• If you are a faculty member, ask your dean or chair how to go about initiating a partnership with your local public library, with outdoor- or environmentally focused clubs, and with public schools. Help budding thinkers of all ages pose questions for collaborative exploration.
  • Propose a “humanities listening series” to your local librarian, and enlist her help in lining up those who will be good at moderating discussion on whatever topics emerge.
  • Explore innovative and emerging media channels. When you’ve found one that works for you, ask three questions for every answer, solution, or declaration you offer.
We will never convince everyone that studying the humanities (or even thinking like a humanist) has intrinsic worth until we make it personal for each of them. Reaching out to those who don’t already agree with us is a radically extensible idea when we agree to let non-specialists set the topic and lead the approach. We need to move beyond valorizing only what we have mastered and meet the public where their interests are by formulating the questions and seeking the answers along with them. We just might learn something important.


I would welcome learning more about what you have heard or read lately that gives you hope for reaching out to those who think differently from you.



Owen Williams welcomes over 200 scholars to the Folger Institute’s programs at the Folger Shakespeare Library each year as the Assistant Director for Scholarly Programs. He has an A.B. in Classics, Greek, from Stanford, an M.A. in English Literature from the University of Tulsa (and wrote his thesis on Troilus and Criseyde), and a Ph.D. in English from the University of Pennsylvania, where he worked on late-Elizabethan religious resistance and law. Editor of Foliomania! Stories Behind Shakespeare’s Most Important Book (2011, reissued 2015), he is currently co-editing Periodization and “Early Modern” English Temporalities: Reimagining Chronology through 16th- and 17th-century Habits of Thought, with Kristen Poole for the University of Pennsylvania Press.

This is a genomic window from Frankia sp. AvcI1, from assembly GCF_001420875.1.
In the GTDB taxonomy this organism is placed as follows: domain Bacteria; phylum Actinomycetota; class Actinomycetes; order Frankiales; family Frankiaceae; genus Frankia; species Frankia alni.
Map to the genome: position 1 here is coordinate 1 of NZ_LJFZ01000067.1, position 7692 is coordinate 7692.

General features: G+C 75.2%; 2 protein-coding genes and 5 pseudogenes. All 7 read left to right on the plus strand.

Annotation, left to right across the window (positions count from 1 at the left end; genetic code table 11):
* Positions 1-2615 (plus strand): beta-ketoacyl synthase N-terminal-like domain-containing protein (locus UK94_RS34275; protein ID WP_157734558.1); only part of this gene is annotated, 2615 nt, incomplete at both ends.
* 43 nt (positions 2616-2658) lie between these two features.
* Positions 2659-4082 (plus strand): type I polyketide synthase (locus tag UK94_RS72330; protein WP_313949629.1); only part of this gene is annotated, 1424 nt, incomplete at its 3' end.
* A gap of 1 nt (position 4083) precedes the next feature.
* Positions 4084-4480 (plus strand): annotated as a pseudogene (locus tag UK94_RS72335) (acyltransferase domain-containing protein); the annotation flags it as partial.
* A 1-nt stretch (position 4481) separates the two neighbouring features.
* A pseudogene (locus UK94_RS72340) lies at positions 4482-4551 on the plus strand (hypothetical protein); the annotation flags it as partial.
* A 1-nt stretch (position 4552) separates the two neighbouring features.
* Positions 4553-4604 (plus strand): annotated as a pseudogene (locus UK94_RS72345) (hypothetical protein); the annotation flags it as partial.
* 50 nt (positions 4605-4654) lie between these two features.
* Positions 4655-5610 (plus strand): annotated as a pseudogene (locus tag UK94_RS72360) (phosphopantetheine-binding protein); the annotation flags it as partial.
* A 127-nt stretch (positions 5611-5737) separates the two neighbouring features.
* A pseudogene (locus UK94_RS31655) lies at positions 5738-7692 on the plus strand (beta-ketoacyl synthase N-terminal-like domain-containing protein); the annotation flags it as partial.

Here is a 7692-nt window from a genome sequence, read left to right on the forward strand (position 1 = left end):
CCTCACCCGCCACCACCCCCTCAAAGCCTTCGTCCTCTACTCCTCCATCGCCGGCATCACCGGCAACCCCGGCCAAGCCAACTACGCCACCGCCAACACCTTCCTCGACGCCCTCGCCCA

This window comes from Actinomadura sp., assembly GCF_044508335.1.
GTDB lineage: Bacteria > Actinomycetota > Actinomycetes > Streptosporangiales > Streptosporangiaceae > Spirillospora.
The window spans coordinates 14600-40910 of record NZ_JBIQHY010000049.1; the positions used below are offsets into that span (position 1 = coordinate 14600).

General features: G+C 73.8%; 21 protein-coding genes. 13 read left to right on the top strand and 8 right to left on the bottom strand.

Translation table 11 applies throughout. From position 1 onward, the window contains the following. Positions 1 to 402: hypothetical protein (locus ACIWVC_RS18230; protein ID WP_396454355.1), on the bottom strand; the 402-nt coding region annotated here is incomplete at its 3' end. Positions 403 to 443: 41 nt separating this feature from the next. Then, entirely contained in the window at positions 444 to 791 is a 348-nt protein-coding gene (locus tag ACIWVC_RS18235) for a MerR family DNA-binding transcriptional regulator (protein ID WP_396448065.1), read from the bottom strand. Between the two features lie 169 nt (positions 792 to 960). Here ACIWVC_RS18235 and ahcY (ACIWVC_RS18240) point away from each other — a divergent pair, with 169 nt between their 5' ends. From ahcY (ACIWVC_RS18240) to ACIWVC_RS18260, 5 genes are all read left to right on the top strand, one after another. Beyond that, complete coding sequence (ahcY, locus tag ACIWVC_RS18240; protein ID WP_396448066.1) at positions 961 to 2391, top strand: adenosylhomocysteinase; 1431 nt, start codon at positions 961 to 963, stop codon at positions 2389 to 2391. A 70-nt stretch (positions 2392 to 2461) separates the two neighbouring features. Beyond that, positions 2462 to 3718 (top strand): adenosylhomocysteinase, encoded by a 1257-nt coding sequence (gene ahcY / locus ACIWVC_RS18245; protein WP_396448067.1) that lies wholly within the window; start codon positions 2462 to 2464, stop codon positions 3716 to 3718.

How to Celebrate "Whan That Aprille Day" (2017)

guest posting by COURTNEY RYDEL

[cross-posted at Global Chaucers]


Cover the program for “Whan That Aprille Day” celebrations last year at Washington College. Program designed by Olivia Serio (President of the Poetry Club, Washington College, class of 2017).

Coming at the beginning of April, National Poetry Month in the United States, “Whan That Aprille Day” is a holiday begun by the @LeVostreGC persona behind “Geoffrey Chaucer Hath a Blog” and “Chaucer Doth Tweet” in 2014. @LeVostreGC proposed medievalists unite in our efforts to celebrate “the beauty and great loveliness of studying the words of the past. Our mission is to bring to mind the importance of supporting the scholarship and labor that brings these words to us…and the teaching of these…languages. For without all of this, the past would have no words for us” [read the full 2017 iteration of this open call in this earlier post at In The Middle].
In spring 2016, I curated an event on Multilingual Chaucer, gathering students and faculty from across Washington College, the small liberal arts college in Maryland where I teach.  Since then, I’ve participated in another large-scale Chaucer project that was directed towards the larger community, #MedievalBirds with ornithologist Jennie Carr, work on which is still ongoing. Currently I am planning a major Chaucerian event for spring 2018, with guest speaker Kim Zarins, that will involve collaboration with the Education department and local high school teachers.
Based on these experiences, I would like to offer some suggestions for other medievalists looking to create exciting events to celebrate “Whan That Aprille Day” on their campus. Although the event originated with celebrating Chaucer, that context should not be limiting. “Whan That Aprille Day” has the goal of celebrating the “beauty and great loveliness” in all languages.  Any language, literature, or poetry is welcome!  In this contemporary moment when the NEA and NEH are threatened, we need to come together as humanists and poetry lovers.  The more that medievalists connect with scholars of modern languages and across disciplines, and with our larger community, the stronger we will be.